StoreDot is promising to revolutionize EV batteries with its silicon-dominant XFC cells. These cells, according to the company, showed no signs of degradation even after undergoing 1,000 consecutive extreme fast charging cycles.
The company ran extensive tests during which the battery was subjected to fast charging from 10% to 80% of its capacity within a mere 10-minute window. The other parts of the charging cycle – the first 10% and the last 20% – were executed using the more conventional 1C slower charging rate. That is to say the 0-100% charge took a total of 28 minutes.Dr. Doron Myersdorf - CEO of StoreDot
And even though the cells were charged at extreme speeds for a substantial 70% of their charging cycle, they did not display any degradation after 1,000 cycles. Their performance was identical to that of cells that were charged at a slower pace throughout the entire 0-100% range.
Dr. Doron Myersdorf, the CEO at StoreDot, said that such test results hold immense significance in addressing the ever-present range anxiety that potential EV owners face, potentially paving the way for more widespread adoption of electric vehicles. He also stressed the fact that the robustness of StoreDot's battery tech remains consistent regardless of how frequently it's charged - this is to say it doesn't mater if you do frequent small top-ups or full charges now and then.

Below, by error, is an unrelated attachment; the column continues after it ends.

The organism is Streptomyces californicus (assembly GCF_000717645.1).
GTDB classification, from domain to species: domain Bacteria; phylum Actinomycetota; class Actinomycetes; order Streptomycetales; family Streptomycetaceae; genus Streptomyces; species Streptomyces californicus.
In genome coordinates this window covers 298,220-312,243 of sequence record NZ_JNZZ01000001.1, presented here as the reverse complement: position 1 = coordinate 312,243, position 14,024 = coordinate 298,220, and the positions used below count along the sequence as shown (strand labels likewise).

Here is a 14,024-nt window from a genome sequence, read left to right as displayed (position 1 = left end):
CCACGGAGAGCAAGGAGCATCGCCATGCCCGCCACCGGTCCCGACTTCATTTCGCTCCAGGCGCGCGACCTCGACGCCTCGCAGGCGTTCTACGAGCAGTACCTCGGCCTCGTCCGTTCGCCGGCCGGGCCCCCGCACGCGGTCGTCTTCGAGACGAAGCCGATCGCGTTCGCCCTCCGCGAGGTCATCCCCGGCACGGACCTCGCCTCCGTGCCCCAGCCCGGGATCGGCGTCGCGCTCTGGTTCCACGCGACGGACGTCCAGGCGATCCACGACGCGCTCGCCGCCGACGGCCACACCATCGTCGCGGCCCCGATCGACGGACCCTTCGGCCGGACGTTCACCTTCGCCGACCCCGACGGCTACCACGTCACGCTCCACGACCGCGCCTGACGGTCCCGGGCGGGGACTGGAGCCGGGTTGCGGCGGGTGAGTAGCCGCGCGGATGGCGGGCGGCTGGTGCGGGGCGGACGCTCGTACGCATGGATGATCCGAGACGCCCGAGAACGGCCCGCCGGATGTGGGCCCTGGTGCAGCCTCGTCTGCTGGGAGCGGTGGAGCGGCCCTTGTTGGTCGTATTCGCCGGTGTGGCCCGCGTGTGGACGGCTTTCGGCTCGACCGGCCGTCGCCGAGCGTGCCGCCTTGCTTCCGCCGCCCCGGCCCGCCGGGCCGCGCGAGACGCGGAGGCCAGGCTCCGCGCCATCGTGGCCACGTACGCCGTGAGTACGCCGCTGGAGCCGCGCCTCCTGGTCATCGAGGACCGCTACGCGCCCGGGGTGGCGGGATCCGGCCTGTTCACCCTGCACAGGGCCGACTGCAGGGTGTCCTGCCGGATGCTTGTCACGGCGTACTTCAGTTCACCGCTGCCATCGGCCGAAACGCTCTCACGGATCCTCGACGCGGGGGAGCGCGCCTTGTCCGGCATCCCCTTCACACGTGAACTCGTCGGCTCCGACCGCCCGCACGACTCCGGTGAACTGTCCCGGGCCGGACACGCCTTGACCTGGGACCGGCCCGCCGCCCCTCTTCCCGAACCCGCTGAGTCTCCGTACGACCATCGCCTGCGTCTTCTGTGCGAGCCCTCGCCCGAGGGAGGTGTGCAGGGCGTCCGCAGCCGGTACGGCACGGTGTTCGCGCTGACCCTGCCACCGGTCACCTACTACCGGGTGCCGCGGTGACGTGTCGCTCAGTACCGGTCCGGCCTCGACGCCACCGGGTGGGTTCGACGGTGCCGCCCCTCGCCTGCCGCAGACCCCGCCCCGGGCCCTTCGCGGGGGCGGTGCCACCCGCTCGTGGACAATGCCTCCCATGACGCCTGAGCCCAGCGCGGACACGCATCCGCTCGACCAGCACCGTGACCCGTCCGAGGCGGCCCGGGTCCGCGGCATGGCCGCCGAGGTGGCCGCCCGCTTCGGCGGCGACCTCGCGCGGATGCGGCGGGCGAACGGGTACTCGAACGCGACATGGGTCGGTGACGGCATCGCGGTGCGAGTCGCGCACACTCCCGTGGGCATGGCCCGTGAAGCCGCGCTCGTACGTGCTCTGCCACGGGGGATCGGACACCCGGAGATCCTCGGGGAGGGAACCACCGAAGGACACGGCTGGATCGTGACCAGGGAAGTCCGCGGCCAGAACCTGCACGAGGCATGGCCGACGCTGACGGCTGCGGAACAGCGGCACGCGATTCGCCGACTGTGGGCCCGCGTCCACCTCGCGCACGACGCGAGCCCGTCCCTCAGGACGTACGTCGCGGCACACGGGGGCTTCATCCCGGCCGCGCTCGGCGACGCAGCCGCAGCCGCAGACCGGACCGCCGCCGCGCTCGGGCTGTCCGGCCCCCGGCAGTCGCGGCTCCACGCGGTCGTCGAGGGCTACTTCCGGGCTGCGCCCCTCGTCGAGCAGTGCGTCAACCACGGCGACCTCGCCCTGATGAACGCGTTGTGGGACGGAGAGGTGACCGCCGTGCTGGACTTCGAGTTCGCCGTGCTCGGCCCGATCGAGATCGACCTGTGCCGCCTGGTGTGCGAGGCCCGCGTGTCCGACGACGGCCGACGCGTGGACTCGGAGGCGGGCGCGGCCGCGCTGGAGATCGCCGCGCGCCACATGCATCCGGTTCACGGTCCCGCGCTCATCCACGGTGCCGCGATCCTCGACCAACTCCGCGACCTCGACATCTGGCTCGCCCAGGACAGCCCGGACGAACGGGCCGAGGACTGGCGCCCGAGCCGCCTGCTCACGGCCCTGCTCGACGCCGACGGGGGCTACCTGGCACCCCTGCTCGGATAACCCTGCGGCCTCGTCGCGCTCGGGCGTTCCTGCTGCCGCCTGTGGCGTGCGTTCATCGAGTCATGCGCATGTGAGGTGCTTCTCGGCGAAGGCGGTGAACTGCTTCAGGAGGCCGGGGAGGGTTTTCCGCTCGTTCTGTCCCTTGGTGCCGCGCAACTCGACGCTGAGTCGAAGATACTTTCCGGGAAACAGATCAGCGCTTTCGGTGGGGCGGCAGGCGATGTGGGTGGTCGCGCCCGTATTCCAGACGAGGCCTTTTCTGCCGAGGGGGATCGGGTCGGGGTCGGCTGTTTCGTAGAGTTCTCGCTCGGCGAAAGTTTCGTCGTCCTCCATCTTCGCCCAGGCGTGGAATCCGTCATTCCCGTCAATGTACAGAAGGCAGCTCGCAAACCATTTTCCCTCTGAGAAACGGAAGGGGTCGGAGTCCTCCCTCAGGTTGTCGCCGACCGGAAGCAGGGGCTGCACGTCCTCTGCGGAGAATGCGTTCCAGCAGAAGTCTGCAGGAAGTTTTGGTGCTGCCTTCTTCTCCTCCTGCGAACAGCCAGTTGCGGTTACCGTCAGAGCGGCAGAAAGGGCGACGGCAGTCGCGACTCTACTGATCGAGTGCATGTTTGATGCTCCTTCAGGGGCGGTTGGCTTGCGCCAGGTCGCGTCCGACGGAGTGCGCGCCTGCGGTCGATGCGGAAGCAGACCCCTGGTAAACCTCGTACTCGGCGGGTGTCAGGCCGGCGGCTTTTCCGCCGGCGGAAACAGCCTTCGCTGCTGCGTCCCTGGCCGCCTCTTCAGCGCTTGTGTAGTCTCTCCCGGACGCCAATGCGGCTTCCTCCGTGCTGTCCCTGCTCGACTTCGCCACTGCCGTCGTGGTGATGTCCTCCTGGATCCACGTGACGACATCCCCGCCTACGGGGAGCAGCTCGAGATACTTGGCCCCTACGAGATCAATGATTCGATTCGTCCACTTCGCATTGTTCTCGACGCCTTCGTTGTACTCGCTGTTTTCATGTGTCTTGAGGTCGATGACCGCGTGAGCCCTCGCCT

Volvo Cars, which already has a vested interest in StoreDot, announced a multi-year strategic collaboration with the battery maker in September. So these XFC cells should eventually make it into Volvo's EVs. The automotive world waits with bated breath as the first samples are set to make their debut in Volvo's testing facilities next year.
Polestar, Daimler, Samsung, VinFast, and TDK are also invested in the company. StoreDot initially aimed at developing fast-charging technologies for mobile devices. The company transitioned its focus to the EV market, seeing it can make a bigger impact there.
Check insideevs article. More than 1000 charges and 80% capacity remains.
I think the inference would be no difference in degradation between charging methods ie: fast or slow. Logic would have it that after 1000 charges the battery would not be considered new and therefore not be 100% of it's original life span.
"... they did not display any degradation after 1,000 cycles."